For the best part of a decade, Internet users have enjoyed the freedom of chatting, gossiping and generally socialising on all kinds of online platforms such as blogs, forums, MySpace, Facebook and Twitter. However, just as similar ‘fads’ have come and gone (remember the CB Radio anyone?) could this golden age of social networking be coming to an end?
It’s no secret that the Twittersphere has been shaken up recently with the super-injunction legal wrangle. Plenty has been said on the subject of personal details of those tweeters accused of breaking privacy and libel laws, being handed over to the authorities by Twitter amid fears of being sued. So whereas the legal system has previously struggled to assert any jurisdiction over the online world, this action could set a precedent, in which case users of any online community should take note.
I suspect that many people have, at some point, sailed close to the wind with controversial comments and behaviour online, either believing they could hide behind an anonymous username or perhaps simply being naïve to the consequences. However, if the super-injunction case does bring about changes to the enforcement of the law online, then don’t be surprised to see people pulling the plug on their tweeting, blogging and commenting for fear of being exposed or even prosecuted.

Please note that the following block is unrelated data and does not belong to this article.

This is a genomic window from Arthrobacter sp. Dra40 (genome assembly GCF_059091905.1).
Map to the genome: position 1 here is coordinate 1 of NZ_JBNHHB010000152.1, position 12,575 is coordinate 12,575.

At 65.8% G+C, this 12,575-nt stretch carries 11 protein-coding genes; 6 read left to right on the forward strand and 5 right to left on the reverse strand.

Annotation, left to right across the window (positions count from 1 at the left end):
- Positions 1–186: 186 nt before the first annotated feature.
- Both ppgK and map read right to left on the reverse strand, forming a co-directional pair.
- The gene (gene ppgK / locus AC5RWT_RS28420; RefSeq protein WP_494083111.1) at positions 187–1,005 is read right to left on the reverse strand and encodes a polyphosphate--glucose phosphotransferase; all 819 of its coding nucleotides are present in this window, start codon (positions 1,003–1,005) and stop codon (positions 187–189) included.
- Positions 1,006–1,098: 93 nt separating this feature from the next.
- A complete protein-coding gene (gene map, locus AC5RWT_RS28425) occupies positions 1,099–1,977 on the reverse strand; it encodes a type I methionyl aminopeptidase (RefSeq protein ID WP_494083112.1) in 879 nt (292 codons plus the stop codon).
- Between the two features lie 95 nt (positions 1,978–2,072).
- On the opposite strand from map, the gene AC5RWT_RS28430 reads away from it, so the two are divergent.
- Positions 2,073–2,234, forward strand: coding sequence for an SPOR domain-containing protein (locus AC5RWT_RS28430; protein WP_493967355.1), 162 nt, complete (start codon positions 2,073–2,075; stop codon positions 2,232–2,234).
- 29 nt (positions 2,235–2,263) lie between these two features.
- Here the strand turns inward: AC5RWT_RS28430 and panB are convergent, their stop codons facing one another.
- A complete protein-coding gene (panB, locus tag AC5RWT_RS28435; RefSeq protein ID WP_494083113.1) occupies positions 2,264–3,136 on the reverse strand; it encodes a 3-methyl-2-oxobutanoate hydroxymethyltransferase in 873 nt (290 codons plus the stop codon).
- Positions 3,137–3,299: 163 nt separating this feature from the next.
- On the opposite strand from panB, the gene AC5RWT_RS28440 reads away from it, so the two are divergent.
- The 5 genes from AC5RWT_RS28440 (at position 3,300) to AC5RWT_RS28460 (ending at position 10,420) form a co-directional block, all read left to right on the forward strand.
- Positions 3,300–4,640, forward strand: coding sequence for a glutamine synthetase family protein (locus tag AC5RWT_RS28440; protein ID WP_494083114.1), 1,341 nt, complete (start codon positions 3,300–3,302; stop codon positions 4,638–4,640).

The ‘walkout’ might already have started as last month alone, 100,000 UK Facebook users are said to have deactivated their accounts. Is it just a coincidence that this follows the issue with the super-injunction? Perhaps they simply became bored with the site? Or are people beginning to have genuine concerns about their online privacy and the implications of using Social Media?